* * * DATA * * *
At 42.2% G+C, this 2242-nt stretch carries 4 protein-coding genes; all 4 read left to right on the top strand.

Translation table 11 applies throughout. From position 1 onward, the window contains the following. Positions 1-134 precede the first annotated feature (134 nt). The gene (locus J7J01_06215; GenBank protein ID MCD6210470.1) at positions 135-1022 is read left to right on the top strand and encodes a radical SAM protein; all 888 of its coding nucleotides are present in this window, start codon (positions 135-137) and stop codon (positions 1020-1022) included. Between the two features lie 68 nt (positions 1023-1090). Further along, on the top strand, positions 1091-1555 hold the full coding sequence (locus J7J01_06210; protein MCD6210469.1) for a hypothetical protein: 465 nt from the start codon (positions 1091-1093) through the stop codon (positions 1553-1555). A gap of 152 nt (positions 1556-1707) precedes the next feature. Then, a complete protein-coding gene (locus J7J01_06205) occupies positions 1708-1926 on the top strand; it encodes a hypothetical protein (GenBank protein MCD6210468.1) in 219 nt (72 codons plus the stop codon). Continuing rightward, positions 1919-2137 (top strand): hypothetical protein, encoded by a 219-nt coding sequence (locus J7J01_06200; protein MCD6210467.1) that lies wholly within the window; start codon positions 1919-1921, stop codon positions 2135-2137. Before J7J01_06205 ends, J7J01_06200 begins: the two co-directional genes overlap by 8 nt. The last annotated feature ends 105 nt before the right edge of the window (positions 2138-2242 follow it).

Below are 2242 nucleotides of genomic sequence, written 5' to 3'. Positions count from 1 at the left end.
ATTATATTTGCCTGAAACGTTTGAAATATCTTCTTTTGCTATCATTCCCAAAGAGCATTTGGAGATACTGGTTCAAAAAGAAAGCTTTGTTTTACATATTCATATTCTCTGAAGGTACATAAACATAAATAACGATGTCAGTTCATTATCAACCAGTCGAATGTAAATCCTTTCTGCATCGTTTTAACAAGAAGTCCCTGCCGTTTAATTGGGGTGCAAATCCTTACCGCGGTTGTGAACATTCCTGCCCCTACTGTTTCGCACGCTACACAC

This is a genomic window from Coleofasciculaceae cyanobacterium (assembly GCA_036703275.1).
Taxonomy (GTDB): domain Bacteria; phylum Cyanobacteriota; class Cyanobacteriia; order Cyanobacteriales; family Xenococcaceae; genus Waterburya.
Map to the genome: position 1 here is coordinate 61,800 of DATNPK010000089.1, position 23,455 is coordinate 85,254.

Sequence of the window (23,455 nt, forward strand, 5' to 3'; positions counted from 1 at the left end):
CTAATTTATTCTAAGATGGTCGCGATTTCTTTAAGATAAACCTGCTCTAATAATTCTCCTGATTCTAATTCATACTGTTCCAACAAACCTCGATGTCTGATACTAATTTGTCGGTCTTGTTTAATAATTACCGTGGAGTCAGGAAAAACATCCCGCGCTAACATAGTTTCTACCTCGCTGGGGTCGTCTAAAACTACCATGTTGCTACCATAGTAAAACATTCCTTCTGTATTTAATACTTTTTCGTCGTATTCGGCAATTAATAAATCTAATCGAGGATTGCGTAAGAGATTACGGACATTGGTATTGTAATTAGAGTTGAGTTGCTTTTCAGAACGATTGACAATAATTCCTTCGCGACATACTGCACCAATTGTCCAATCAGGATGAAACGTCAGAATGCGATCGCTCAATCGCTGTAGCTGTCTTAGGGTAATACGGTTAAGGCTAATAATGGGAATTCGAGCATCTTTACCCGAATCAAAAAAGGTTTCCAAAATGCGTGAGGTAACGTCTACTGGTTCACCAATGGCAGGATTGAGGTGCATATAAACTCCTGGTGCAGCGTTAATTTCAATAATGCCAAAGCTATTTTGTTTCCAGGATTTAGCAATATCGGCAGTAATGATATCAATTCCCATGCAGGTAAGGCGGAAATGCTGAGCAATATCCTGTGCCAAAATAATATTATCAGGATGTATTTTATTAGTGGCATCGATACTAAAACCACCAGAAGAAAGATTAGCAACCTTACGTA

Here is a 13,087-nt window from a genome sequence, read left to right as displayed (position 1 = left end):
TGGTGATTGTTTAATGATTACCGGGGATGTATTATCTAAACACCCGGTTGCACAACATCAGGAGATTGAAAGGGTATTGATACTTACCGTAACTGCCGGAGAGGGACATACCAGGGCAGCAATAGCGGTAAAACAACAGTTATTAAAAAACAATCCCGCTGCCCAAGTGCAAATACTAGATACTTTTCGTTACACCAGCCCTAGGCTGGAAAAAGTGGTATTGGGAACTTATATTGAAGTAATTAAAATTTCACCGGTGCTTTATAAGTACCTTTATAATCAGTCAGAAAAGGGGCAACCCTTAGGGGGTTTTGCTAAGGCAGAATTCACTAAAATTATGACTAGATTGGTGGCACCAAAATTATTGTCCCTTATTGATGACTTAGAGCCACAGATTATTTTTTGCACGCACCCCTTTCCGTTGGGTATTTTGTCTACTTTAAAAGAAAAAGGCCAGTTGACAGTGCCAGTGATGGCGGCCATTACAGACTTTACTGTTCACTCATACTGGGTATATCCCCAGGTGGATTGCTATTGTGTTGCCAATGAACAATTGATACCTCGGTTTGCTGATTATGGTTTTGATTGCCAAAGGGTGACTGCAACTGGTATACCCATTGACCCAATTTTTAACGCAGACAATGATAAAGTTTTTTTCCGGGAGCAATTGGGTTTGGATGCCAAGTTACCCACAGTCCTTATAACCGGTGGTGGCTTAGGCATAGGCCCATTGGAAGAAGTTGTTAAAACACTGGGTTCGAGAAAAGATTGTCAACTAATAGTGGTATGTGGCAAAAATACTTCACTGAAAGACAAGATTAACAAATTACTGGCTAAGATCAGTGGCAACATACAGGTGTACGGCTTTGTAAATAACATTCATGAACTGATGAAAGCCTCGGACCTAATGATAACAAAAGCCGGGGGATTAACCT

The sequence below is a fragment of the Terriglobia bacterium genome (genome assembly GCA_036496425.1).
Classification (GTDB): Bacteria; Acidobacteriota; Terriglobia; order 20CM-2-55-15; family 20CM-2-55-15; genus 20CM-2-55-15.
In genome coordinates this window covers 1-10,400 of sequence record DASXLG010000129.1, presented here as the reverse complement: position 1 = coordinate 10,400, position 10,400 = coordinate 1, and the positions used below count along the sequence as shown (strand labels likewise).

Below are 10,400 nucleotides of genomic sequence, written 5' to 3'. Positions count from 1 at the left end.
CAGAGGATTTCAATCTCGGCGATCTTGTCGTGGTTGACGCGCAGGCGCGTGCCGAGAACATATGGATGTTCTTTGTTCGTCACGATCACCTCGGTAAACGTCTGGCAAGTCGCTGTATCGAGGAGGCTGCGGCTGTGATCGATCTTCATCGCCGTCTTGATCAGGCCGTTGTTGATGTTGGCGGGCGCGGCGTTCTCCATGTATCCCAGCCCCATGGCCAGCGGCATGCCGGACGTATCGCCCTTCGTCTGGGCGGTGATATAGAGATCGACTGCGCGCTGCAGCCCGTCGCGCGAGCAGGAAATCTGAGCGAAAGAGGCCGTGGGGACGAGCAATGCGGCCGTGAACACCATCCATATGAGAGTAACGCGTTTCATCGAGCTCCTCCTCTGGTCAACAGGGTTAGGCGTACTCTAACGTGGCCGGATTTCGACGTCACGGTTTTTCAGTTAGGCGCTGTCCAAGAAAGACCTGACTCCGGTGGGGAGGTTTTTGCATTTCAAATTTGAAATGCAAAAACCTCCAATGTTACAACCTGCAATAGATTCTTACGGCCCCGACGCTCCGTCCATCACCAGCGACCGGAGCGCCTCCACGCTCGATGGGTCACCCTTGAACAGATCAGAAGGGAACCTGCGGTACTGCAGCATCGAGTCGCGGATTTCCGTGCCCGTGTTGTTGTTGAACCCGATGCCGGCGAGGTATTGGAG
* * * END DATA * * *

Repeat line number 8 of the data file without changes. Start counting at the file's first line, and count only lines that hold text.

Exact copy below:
Sequence of the window (23,455 nt, forward strand, 5' to 3'; positions counted from 1 at the left end):